quick thought-stub —
Harold Bloom said that literary criticism was “the art of making what is implicit in the text as finely explicit as possible”. On a different sort of level, the same seems to ring true for (at least) moral philosophy, where I came to see that there is a lot of understanding to be gained from simply stating explicitly what is implicit in our moral behaviour, or the way we think and talk about morality. For example, we seem instinctively to know that there’s a difference between calling someone “a good cricketeer” and “a good man”, which doesn’t seem to reduce simply to the difference between “cricketeer” and “man”, but making this implicit difference explicit turns out to be a less straightforward task than one might think (whereupon it might transpire that one doesn’t really understand the difference after all).
And what about making that which is implicit, explicit — for history? I had a conversation with my supervisor once, in which we talked about one of the troubles of writing Malaysian history (though the case can probably be taken more generally). The trouble is this: Malaysian historians who write about Malaysia often leave out their local or tacit knowledge (or ‘implicit understanding’) of Malaysian culture and history from their historical analyses, perhaps because they take it for granted, or assume their audience knows it, or assume that it’s irrelevant. I’m reminded too, at this point, about how I met a PhD student from Antigua last year, who told me that he’s read many published histories of Antigua which have drawn all sorts of pear-shaped historical conclusions about the island and its colonial past. This came about, he says, because those historians had never been to Antigua, and had failed to note two basic geographical features, which all Antiguans know about implicitly: that Antiguan beaches have virtually no waves, and that the island has virtually no fresh water (no rivers or streams, and very few springs).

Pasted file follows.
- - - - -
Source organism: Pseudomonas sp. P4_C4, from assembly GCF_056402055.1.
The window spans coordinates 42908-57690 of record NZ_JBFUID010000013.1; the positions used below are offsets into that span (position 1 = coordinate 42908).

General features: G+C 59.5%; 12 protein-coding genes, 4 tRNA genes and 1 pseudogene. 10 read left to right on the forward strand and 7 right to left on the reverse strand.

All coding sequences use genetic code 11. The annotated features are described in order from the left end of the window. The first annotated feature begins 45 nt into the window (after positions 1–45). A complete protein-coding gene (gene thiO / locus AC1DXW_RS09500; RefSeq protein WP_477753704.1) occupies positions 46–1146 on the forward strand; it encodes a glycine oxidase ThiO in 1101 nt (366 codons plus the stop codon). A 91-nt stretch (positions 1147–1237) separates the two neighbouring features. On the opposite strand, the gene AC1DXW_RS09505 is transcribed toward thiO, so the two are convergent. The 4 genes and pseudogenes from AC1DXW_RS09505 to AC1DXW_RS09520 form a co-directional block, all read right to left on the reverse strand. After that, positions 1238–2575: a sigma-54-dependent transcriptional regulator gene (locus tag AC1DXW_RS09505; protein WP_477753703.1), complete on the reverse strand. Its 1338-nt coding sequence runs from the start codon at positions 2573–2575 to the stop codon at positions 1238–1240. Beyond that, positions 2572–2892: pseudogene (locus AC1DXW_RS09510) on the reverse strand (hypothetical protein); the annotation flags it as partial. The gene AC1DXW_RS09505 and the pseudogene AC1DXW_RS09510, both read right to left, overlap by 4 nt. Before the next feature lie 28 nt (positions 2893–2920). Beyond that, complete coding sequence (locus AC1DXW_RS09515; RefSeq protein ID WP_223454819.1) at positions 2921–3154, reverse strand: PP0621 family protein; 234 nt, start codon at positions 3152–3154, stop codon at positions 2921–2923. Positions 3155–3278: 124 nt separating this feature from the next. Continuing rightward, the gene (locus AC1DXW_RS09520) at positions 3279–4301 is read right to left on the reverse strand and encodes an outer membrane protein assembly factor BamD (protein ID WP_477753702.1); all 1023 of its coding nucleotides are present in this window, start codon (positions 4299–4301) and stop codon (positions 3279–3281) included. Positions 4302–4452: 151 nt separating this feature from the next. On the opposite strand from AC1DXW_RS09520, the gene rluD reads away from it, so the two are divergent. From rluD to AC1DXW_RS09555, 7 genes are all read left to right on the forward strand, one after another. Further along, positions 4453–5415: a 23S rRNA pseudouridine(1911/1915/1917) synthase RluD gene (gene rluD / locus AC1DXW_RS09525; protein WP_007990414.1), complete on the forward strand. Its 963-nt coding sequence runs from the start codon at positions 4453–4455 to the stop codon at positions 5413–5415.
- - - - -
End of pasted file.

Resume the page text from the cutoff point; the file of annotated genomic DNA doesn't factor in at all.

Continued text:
Perhaps, we concluded, there is a good deal to be gained from writing down all this implicit knowledge — the sort of information about one’s own country and culture which one thinks is blindingly obvious, but just isn’t so for everyone else, and which might just have a greater impact on one’s historical analysis than previously suspected.
(I think that in writing this, I have either made something implicit usefully explicit, or else have perhaps done the close-cousin thereof, i.e. Stated the Blindingly Obvious).